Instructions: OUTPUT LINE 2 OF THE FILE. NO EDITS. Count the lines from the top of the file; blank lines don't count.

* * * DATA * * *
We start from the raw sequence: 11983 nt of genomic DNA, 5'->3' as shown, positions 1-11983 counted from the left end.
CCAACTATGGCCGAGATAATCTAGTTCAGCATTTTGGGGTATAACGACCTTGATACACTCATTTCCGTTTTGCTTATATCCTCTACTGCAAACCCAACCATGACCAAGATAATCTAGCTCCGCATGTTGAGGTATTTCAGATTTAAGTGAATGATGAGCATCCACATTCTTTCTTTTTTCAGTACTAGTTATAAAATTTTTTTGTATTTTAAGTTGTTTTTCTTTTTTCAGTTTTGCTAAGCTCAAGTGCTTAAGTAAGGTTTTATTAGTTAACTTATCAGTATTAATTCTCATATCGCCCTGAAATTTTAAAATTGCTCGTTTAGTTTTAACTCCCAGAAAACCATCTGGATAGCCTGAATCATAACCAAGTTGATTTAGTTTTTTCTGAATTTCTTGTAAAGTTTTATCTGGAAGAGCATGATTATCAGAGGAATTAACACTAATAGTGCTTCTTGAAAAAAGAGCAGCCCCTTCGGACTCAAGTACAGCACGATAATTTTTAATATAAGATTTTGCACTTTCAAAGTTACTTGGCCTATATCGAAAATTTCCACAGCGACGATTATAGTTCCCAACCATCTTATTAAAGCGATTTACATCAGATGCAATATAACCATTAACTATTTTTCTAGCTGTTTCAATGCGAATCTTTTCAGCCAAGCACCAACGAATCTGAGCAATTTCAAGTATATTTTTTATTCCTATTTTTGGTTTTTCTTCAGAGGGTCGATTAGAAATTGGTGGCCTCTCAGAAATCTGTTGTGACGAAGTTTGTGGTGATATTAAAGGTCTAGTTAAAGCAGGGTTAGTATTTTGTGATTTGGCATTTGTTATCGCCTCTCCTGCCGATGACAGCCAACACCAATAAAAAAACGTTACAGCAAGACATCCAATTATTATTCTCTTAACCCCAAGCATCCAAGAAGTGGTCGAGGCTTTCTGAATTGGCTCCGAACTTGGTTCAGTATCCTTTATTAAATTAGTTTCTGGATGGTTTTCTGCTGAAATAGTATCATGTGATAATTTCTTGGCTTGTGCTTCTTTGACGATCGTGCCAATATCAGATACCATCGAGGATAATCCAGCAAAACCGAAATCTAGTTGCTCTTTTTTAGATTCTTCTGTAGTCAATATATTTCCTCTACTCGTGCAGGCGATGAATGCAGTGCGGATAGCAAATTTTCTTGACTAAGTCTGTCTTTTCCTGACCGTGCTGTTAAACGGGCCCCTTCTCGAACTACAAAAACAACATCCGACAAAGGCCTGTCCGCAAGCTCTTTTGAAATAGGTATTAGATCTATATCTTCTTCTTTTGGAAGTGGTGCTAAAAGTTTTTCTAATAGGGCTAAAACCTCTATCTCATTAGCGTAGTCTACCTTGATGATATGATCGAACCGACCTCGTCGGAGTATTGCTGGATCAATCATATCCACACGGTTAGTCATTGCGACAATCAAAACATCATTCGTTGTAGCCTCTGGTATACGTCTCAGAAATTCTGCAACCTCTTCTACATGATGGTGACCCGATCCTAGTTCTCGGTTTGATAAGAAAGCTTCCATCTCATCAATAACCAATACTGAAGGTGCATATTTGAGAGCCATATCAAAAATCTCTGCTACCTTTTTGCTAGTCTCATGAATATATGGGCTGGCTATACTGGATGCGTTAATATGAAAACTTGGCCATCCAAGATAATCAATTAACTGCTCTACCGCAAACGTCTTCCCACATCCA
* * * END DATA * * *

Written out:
CCAACTATGGCCGAGATAATCTAGTTCAGCATTTTGGGGTATAACGACCTTGATACACTCATTTCCGTTTTGCTTATATCCTCTACTGCAAACCCAACCATGACCAAGATAATCTAGCTCCGCATGTTGAGGTATTTCAGATTTAAGTGAATGATGAGCATCCACATTCTTTCTTTTTTCAGTACTAGTTATAAAATTTTTTTGTATTTTAAGTTGTTTTTCTTTTTTCAGTTTTGCTAAGCTCAAGTGCTTAAGTAAGGTTTTATTAGTTAACTTATCAGTATTAATTCTCATATCGCCCTGAAATTTTAAAATTGCTCGTTTAGTTTTAACTCCCAGAAAACCATCTGGATAGCCTGAATCATAACCAAGTTGATTTAGTTTTTTCTGAATTTCTTGTAAAGTTTTATCTGGAAGAGCATGATTATCAGAGGAATTAACACTAATAGTGCTTCTTGAAAAAAGAGCAGCCCCTTCGGACTCAAGTACAGCACGATAATTTTTAATATAAGATTTTGCACTTTCAAAGTTACTTGGCCTATATCGAAAATTTCCACAGCGACGATTATAGTTCCCAACCATCTTATTAAAGCGATTTACATCAGATGCAATATAACCATTAACTATTTTTCTAGCTGTTTCAATGCGAATCTTTTCAGCCAAGCACCAACGAATCTGAGCAATTTCAAGTATATTTTTTATTCCTATTTTTGGTTTTTCTTCAGAGGGTCGATTAGAAATTGGTGGCCTCTCAGAAATCTGTTGTGACGAAGTTTGTGGTGATATTAAAGGTCTAGTTAAAGCAGGGTTAGTATTTTGTGATTTGGCATTTGTTATCGCCTCTCCTGCCGATGACAGCCAACACCAATAAAAAAACGTTACAGCAAGACATCCAATTATTATTCTCTTAACCCCAAGCATCCAAGAAGTGGTCGAGGCTTTCTGAATTGGCTCCGAACTTGGTTCAGTATCCTTTATTAAATTAGTTTCTGGATGGTTTTCTGCTGAAATAGTATCATGTGATAATTTCTTGGCTTGTGCTTCTTTGACGATCGTGCCAATATCAGATACCATCGAGGATAATCCAGCAAAACCGAAATCTAGTTGCTCTTTTTTAGATTCTTCTGTAGTCAATATATTTCCTCTACTCGTGCAGGCGATGAATGCAGTGCGGATAGCAAATTTTCTTGACTAAGTCTGTCTTTTCCTGACCGTGCTGTTAAACGGGCCCCTTCTCGAACTACAAAAACAACATCCGACAAAGGCCTGTCCGCAAGCTCTTTTGAAATAGGTATTAGATCTATATCTTCTTCTTTTGGAAGTGGTGCTAAAAGTTTTTCTAATAGGGCTAAAACCTCTATCTCATTAGCGTAGTCTACCTTGATGATATGATCGAACCGACCTCGTCGGAGTATTGCTGGATCAATCATATCCACACGGTTAGTCATTGCGACAATCAAAACATCATTCGTTGTAGCCTCTGGTATACGTCTCAGAAATTCTGCAACCTCTTCTACATGATGGTGACCCGATCCTAGTTCTCGGTTTGATAAGAAAGCTTCCATCTCATCAATAACCAATACTGAAGGTGCATATTTGAGAGCCATATCAAAAATCTCTGCTACCTTTTTGCTAGTCTCATGAATATATGGGCTGGCTATACTGGATGCGTTAATATGAAAACTTGGCCATCCAAGATAATCAATTAACTGCTCTACCGCAAACGTCTTCCCACATCCA